Giving Boys A Shot: Preventing HPV

Giving Boys A Shot: Preventing HPV

The HPV vaccine has been readily available for girls across the country through school-based programs. Now, some provinces are pushing for boys to get it too. Here’s why.

MEGHAN M. was surprised when the older of her two sons, 11-yearold Alex, came home from school with a consent form required for him to be given the vaccine against human papillomavirus (HPV). “I considered it more of a girls’ issue,” says the Winnipeg-based mom. As a pharmacist working in critical care and a mother of two boys, she says the idea of the HPV vaccine for her son gave her pause. “I did give this one some thought though…because the kind of cancer being talked about didn’t seem that prevalent to me.”

While she was quick to research and learn more about the topic, Meghan’s initial thoughts about HPV vaccination and boys are not unique. Over the years, since the federal government announced specific funding for implementing HPV immunization programs in 2007, all provinces and territories have made the vaccine widely available to girls through a school-based program.


The story is different when it comes to boys. In September 2016, Manitoba and Ontario became the latest jurisdictions in Canada to offer the HPV vaccine to boys through publicly funded school-based programs. Still, as of November 2016, British Columbia, New Brunswick, Newfoundland and Labrador, Saskatchewan and the territories have yet to expand school-based HPV immunization to include boys.

“There’s miseducation specifically around boys…not realizing that boys have to get this [vaccine] not just to protect girls but to protect themselves,” says Heather Kun, executive director of the U.S.-based cancer prevention, detection, and support group FCancer. Among the “Myths about HPV” flagged by the organization as part of its recently launched “Not Us” campaign to raise awareness about vaccines to prevent HPV infections and screening to prevent HPV-associated cancers is that “only girls get HPV so boys don’t have to get the vaccine.”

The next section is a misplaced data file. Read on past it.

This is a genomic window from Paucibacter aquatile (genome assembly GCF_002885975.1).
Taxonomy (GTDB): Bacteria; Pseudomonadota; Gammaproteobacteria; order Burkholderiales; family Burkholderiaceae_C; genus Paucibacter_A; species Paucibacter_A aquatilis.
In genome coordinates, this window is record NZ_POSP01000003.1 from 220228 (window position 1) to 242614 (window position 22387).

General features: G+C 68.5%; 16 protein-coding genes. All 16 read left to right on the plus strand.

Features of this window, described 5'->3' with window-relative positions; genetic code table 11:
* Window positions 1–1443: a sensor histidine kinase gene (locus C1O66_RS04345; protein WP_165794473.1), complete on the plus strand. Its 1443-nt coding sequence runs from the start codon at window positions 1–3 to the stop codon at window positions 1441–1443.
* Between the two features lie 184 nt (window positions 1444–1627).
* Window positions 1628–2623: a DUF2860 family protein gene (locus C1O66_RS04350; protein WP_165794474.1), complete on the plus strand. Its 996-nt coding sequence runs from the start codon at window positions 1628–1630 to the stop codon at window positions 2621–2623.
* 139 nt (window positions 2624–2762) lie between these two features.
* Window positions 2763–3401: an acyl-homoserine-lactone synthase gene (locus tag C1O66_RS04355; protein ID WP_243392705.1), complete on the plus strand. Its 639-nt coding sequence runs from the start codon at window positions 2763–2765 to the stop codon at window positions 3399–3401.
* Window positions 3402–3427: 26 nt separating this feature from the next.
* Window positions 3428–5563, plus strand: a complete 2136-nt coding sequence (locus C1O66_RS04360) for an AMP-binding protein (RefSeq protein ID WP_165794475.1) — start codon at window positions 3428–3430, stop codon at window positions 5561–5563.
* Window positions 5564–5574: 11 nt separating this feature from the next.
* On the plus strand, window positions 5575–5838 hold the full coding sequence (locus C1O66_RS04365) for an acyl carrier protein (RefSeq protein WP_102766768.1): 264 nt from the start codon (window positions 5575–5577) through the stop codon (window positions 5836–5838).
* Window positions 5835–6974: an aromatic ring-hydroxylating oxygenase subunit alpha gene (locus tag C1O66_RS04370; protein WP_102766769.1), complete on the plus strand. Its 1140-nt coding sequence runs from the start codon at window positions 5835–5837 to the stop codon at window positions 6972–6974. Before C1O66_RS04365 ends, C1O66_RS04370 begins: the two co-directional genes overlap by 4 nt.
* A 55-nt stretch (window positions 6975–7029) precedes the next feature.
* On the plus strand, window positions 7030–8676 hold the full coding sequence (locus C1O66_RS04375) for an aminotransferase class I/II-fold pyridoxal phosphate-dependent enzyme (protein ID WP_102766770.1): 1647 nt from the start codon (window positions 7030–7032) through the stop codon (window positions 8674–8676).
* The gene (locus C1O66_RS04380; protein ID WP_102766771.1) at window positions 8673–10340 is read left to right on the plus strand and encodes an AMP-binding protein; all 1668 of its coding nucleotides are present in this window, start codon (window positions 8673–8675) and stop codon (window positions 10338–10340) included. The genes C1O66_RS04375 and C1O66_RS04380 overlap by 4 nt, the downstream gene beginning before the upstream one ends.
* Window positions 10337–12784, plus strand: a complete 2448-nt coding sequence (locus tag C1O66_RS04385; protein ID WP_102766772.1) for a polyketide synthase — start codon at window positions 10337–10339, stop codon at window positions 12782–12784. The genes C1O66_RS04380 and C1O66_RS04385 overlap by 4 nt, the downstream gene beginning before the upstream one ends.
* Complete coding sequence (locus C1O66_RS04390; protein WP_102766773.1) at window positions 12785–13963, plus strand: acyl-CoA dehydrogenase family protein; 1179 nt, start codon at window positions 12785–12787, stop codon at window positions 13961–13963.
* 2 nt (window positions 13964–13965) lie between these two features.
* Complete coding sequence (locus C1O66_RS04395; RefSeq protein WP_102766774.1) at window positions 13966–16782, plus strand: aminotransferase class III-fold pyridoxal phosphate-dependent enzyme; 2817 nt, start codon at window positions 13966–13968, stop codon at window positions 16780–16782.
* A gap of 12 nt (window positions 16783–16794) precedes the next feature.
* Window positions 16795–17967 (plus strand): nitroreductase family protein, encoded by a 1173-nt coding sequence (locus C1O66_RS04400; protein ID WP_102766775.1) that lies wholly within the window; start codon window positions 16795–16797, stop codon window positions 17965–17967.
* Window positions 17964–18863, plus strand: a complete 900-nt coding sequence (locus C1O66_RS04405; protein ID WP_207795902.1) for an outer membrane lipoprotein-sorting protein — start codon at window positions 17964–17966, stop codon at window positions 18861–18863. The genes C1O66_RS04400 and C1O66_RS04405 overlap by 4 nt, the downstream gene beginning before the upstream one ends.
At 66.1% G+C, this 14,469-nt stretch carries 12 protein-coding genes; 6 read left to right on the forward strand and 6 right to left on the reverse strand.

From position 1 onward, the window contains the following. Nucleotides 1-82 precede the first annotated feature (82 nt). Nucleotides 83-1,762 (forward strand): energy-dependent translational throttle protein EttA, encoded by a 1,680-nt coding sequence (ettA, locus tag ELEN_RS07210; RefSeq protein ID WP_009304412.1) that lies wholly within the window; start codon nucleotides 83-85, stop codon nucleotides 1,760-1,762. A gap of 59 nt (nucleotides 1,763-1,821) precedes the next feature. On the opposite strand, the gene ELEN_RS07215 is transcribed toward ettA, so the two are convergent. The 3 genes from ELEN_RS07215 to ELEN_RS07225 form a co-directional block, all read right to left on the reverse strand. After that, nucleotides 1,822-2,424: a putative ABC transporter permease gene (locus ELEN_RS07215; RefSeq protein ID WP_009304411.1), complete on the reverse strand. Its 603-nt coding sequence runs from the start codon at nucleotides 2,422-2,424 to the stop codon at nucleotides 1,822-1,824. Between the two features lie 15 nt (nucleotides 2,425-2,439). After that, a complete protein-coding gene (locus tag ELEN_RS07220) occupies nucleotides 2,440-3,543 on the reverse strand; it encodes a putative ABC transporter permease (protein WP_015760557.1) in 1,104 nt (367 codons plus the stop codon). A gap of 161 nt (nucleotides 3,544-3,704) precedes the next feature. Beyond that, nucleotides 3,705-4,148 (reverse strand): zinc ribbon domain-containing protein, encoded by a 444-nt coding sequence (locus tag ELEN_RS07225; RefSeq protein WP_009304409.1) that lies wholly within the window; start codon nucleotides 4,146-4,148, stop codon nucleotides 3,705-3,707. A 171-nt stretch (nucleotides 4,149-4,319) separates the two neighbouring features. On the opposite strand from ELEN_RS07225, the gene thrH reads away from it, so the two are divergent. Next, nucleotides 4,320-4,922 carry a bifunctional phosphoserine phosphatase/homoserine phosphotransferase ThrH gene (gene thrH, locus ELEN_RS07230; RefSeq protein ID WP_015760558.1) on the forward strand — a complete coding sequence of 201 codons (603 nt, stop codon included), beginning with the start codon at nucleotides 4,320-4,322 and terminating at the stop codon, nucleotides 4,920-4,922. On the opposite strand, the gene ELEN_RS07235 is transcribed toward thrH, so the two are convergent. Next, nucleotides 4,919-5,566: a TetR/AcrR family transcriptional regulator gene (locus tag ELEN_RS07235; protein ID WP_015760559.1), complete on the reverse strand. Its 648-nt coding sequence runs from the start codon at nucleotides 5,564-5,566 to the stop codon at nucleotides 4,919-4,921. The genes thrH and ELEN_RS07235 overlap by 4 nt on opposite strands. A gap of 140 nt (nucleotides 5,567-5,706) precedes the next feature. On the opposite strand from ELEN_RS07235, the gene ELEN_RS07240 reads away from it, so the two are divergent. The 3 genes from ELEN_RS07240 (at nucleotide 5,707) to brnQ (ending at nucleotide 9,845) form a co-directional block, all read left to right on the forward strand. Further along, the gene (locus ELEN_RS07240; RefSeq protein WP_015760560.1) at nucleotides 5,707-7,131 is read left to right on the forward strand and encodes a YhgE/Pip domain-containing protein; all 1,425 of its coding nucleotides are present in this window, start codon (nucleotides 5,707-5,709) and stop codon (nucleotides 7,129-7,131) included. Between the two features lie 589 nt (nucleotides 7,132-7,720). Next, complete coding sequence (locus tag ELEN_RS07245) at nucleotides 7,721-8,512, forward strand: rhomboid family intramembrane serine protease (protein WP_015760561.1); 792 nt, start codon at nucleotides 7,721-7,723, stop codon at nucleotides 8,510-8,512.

Kun says another key in the campaign to help decrease HPV prevalence is “changing the perception that this is a vaccine that’s permissive to sex, but rather this is a disease that’s permissive to cancer.”

FCancer will soon introduce a petition in the U.S. toward mandatory vaccination for children entering Grade 7. “While we realize this may not be the most realistic thing, we think it will start that conversation and get legislators talking about it and get people thinking about it,” says Kun. “I do think in the next 10 years it will become mandated.”


The urgency to increase the uptake of the HPV vaccine is understandable. Statistics released by the Canadian Cancer Society in October show, for the first time, how many Canadians are being affected by HPV cancers: more than 4,000 Canadians will be diagnosed with an HPV cancer and roughly 1,200 Canadians will die from an HPV cancer in 2016. Furthermore, the incidence of HPV mouth and throat cancers increased by 56 per cent among men and 17 per cent among women between 1992 and 2012.


For her part, Meghan M. advises parents who are facing a decision about vaccination for their children to look to the good research that’s available.

“I’m pro-vaccination from a public health standpoint, and when I understood more about transmission, when I understood more about the consequences, I would not hesitate to do it for my son and, if anyone asked me, to suggest that they do the same.”

BY june yee

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